There’s a simple solution to this problem. Make field goals worth 2 points, and 3-point field goals worth (gasp) 3 points! Game to 21. Play goes just as quickly, you’re still rewarded for superior shooting range, and everyone else can get back to playing a normal game.

Sadly, bringing up this all-too-logical solution elicits sneers at best, mocking derision at worst. I weep for the people who find that adding 2s and 3s up to 21 is too much of a burden on their fragile brains. Better to watch five guys scamper around halfway out to half-court until someone gets an open inch and can launch a shot vaguely in the direction of the basket than perform first-grade math in your head. And hey, if you can bury one in four shots from beyond the arc under existing pickup rules, you’re a playground legend.

I know I sound old and cranky and Andy Rooney-ish with this screed. You know what? That’s fine. I will gladly sacrifice whatever shred of basketball cred I have left in my old age if it means making a better game for the next generation of slow dudes with lefty hook shots who hustle a lot. Nothing less than the fate of global pickup hoops is at stake.

6 Comments leave one →
  1. 10 December 2009 11:30 am

    Amen. Back in my middle school days when I would have friends over to play some two-on-two or three-on-three, we always played to 21 with standard 2-and-3 point scoring because it, heaven forbid, works. And we always had a good time, even though we all pretty much sucked, because it led to a good, balanced game. You had people driving to the hoop and missing layups, 18 consecutive putbacks before the ball dropped though the hoop, no-look passes that went flying over the fence into the neighbor’s yard, AND outside jumpers that clanked off the side of the rim. But it was fun, damnit!

    But maybe you’ve stumbled onto something else — an explanation as to why the hell Rasheed Wallace is jacking up so many bad threes this year. Did someone trick him into thinking they redid the scoring system to 1-and-2? Hmm…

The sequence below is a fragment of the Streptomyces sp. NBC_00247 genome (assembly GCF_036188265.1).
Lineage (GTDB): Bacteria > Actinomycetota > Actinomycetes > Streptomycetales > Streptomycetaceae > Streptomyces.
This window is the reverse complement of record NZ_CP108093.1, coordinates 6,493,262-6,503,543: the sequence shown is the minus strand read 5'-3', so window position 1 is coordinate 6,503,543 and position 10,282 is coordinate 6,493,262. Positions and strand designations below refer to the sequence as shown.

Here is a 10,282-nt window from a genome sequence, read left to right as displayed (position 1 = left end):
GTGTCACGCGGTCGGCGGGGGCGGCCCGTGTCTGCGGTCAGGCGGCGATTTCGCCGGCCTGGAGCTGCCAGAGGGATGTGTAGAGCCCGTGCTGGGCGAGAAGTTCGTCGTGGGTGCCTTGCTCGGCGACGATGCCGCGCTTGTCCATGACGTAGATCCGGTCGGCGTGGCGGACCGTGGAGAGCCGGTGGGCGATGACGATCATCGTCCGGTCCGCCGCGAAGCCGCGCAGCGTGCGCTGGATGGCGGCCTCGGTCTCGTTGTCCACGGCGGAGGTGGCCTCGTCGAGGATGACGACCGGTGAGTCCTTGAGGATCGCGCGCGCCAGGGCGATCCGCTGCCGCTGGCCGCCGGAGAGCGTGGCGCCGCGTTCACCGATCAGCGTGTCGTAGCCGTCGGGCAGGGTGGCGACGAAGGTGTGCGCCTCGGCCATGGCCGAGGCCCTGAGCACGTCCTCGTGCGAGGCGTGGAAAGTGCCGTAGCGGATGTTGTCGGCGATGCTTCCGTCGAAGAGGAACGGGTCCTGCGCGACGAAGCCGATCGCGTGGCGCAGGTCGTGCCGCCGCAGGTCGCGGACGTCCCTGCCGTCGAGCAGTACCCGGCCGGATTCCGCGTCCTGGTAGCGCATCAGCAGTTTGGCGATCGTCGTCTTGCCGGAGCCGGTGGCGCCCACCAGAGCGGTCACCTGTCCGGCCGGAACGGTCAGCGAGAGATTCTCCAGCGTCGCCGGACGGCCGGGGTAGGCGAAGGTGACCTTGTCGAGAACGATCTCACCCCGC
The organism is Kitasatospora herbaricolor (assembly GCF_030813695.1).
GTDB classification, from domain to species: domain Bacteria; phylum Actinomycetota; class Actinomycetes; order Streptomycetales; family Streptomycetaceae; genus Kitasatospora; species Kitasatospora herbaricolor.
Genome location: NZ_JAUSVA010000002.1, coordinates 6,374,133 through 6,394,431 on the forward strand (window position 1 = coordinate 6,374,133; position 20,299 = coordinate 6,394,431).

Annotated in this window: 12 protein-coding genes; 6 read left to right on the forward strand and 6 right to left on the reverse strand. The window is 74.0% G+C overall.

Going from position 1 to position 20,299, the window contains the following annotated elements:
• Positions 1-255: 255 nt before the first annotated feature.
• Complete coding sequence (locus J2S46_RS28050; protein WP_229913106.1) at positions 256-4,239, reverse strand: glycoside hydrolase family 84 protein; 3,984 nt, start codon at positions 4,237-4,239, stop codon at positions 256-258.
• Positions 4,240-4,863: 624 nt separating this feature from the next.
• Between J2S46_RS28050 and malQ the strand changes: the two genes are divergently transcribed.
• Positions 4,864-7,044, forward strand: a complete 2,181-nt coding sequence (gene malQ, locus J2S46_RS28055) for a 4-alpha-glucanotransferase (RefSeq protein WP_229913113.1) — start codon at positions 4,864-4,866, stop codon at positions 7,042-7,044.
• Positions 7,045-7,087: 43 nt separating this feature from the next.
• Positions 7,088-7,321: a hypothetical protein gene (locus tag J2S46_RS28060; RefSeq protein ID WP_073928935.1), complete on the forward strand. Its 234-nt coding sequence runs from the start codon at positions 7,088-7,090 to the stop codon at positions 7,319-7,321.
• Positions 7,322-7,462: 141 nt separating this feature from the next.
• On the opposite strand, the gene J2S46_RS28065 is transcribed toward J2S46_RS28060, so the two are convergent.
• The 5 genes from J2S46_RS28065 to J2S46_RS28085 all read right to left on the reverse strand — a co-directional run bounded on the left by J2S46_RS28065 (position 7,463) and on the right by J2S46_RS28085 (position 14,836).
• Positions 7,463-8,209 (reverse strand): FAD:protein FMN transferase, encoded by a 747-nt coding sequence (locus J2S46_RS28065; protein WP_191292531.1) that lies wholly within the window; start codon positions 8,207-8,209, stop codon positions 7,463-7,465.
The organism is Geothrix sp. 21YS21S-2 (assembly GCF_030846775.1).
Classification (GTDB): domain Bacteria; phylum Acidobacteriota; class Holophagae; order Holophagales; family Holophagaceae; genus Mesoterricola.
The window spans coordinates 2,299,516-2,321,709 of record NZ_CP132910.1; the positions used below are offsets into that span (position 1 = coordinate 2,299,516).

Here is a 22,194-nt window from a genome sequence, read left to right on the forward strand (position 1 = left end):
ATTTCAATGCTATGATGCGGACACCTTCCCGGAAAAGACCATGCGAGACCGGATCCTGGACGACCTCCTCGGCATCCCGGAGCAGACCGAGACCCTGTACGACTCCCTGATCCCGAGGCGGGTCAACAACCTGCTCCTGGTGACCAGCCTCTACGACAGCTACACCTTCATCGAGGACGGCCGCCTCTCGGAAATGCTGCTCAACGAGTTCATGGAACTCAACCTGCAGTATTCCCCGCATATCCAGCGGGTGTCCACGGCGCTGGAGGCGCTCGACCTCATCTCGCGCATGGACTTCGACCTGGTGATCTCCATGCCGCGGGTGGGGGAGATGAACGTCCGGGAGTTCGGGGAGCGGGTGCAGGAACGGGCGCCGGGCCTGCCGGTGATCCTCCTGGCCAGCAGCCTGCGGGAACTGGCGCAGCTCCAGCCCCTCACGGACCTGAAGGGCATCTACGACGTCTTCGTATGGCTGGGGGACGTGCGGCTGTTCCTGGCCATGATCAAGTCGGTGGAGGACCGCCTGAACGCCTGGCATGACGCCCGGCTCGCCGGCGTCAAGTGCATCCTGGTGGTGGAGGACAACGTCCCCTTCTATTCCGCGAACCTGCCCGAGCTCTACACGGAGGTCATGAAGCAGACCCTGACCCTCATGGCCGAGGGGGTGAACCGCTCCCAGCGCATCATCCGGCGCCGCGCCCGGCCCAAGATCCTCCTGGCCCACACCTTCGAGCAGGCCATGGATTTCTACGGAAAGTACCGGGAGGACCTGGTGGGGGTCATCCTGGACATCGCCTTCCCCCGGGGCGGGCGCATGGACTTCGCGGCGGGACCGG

2. 10 December 2009 8:41 pm

    I vote no, but for entirely selfish reasons. Not that I’ve played pickup hoops in a while, but my game was always “hustle on defense, jack up threes on offense.” No way will I ever be in good enough shape again to hustle at both ends. The current system is good for my game.

  3. drewltb permalink
    11 December 2009 11:26 am

    I’m big on one point for everything. If you’re calling your own fouls, you don’t get extra credit for longish jumpshots.

    • Jonah permalink*
      11 December 2009 11:38 am

      Good point re: calling your own fouls, Drew. And I don’t think crediting 1 point for every shot would clog the lane anyway, because people would realize that open jumpers still beat six-footers with three guys on you anyway. Spacing will always be important.

  4. brigo8371 permalink
    15 December 2009 4:50 pm

    Amen… friend tries to insist upon 2’s and 1’s, and I argue that’s the same as 2’s and 4’s. The only place I’ve ever played that did it consistently properly was at Dartmouth. Guess us Ivy Leaguers weren’t tricked by all that hard math.

  5. 6 December 2012 9:48 pm

    since you brought this up on twitter i don’t feel so weird about commenting on a three year old post…

    given the quality of shooting in pickup basketball relative to college/NBA, i don’t think the 2:1 value is as out of whack as you do. If someone is going to hang outside and chuck, he’ll be closely guarded. clank, clank, clank, as you calmly get one at a time on the other end.